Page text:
Cap space and assets gained in a potential deal for Beckham would allow the Browns to immediately address their porous secondary, which surrendered six 300-yard passing games this season. Beyond cornerback Denzel Ward, Cleveland can improve across the board in back end. If they decide against resigning corner back Kevin Johnson and safety Andrew Sendejo, they could look to boost their secondary via trade, free agency or April’s raft.
The Browns’ defense was led by edge rusher Myles Garrett, who had another dominant season solidifying himself as one of the NFL’s best players. Garrett posed 12 sacks, ten tackles-for-loss and four forced fumbles in 2020, while also recovering a pair of fumbles. By all accounts, the defensive end will be a menace for years to come.
With a renewed confidence that they have finally put their decades of mediocrity behind them, the Browns will look to reload through the free agency and their seven draft picks, as they continue to purse their first ever AFC North title.
Notable Free Agents:
DE Olivier Vernon
CB Kevin Johnson
CB Terrance Mitchell
S Karl Joseph
ILB B.J. Goodson
RT Kendall Lamm
SS Andrew Sendejo
OLB Malcolm Smith
WR Jojo Natson
DT Larry Ogunjobi
K Cody Parkey
WR Rashard Higgins
OLB Elijah Lee
WR Taywan Taylor
WR KhaDarel Hodge (Restricted)
DT Vincent Taylor
WR Marvin Hall
LB Tae Davis
CB Tavierre Thomas (Restricted)
S Tedric Thompson
Cleveland has an active cap of $192,084,011 entering the 2021 offseason, according to Spotrac. The Browns have the 13th-most cap space in the league at $12,775,658.
Offseason Primer: Ravens Still Looking for Weapons for Lamar Jackson, with Cap Space to Spend
With their 2020 season ended in the Divisional round by the Buffalo Bills last Saturday, the Baltimore Ravens look ahead attempting to retool, reload and continue the growth and maturation of quarterback Lamar Jackson.
Jackson took a step back from his 2019 campaign that made him the youngest MVP in NFL history, passing for 2,757 yards and 26 touchdowns with nine interceptions. He did rush for seven scores and eclipsed 1,000 yards on the ground for the second-straight season, becoming the first quarterback in league history to do so.
Entering this offseason, Baltimore’s primary objective should be to acquire Jackson a true No. 1 receiver on the outside. While wide receiver Marquis “Hollywood” Brown caught a career-high eight touchdowns, the Ravens failed to have a pass catcher reach 800 receiving yards. If they do not address the need through the draft, notable options in free agency will likely include, Chris Godwin, JuJu Smith-Schuster and Antonio Brown.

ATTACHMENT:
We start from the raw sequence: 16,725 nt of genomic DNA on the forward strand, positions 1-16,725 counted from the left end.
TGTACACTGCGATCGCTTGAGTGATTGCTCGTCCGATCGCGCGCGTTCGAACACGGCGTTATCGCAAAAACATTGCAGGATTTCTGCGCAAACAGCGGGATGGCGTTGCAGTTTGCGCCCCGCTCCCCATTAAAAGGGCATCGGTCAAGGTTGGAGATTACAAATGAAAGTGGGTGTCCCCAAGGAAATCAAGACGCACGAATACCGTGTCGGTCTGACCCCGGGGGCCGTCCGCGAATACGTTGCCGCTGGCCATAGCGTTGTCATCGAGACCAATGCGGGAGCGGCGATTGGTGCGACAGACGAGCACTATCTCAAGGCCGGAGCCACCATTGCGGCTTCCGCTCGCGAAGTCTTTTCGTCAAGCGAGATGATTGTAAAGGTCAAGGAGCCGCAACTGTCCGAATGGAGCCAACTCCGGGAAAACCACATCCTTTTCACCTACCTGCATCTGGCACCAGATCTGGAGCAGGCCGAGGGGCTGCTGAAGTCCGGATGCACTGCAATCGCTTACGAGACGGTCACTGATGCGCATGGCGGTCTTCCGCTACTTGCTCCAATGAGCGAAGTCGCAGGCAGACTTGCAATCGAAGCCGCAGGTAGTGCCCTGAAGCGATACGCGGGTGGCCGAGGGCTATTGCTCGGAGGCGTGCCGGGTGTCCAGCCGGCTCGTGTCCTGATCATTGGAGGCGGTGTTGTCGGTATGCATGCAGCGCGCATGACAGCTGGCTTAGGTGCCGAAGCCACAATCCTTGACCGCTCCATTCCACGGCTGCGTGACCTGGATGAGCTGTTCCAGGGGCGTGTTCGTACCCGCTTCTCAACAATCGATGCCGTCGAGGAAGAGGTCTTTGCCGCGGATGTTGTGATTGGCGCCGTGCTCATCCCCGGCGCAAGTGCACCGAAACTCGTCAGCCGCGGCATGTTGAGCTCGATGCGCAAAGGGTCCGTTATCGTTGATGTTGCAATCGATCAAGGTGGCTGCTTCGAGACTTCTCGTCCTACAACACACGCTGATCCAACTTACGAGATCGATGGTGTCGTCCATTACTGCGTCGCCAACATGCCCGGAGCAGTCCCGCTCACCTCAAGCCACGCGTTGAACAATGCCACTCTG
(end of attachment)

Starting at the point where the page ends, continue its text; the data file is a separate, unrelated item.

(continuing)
Baltimore’s run game was dominant again last season, as they led the league with 3,071 yards. Rookie running back J.K. Dobbins appears to be a budding star, rushing for 805 yards and a team-high nine touchdowns. His emergence factored into the Raven’s decision to cut veteran running back Mark Ingram on Tuesday.
Turning to the defensive side, the Ravens were stout in 2020 under defensive coordinator Don Martindale. The unit ranked second in scoring defense at 18.9 points allowed per game, and had 22 takeaways. Cornerback Marlin Humphrey led the league with eight forced fumbles, while his partner Marcus Peters had four interceptions and four forced fumbles of his own. Lastly, rookie linebacker Patrick Queen had a strong showing as well with 106 total tackles, nine tackles-for-loss, three sacks and a fumble recovery for a touchdown.
The Ravens already own the sixth-most cap space in the league, but could create more if they decide to part ways with some of their more expensive veterans, especially on the defensive side. 34-year-old defensive end Calais Campbell and 31-year-old defensive tackle Brandon Williams are both making north of $10 million next season, but such such moves could significantly hinder Baltimore’s front with edge rushers Matthew Judon and Yannick Ngakoue both entering free agency.
Baltimore clearly has plenty of tough decisions to make and different paths they may choose to follow as they look to continue the quest for their franchise’s third Super Bowl.
Notable Free Agents:
OLB Matthew Judon
DE Yannick Ngakoue
WR Willie Sneed
RB Mark Ingram
DE Derek Wolfe
C Matt Skura
QB Robert Griffin III
SS Anthony Levine
WR Chris Moore
OLB Tyus Bowser
OLB Pernell McPhee
LS Morgan Cox
G D.J. Fluker
CB Tramon Williams
WR Dez Bryant
DE Jihad Ward
DT Justin Ellis
SS Jordan Richards
TE Eric Tomlinson
WR DeAndrew White
RB Gus Edwards (Restricted)
P Johnny Townsend (Restricted)
CB Devontae Harris
LB Chris Board (Restricted)
Baltimore has an active cap of $136,542,293 entering the 2021 offseason, according to Spotrac. The Ravens have the sixth-most cap space in the league at $28,604,089.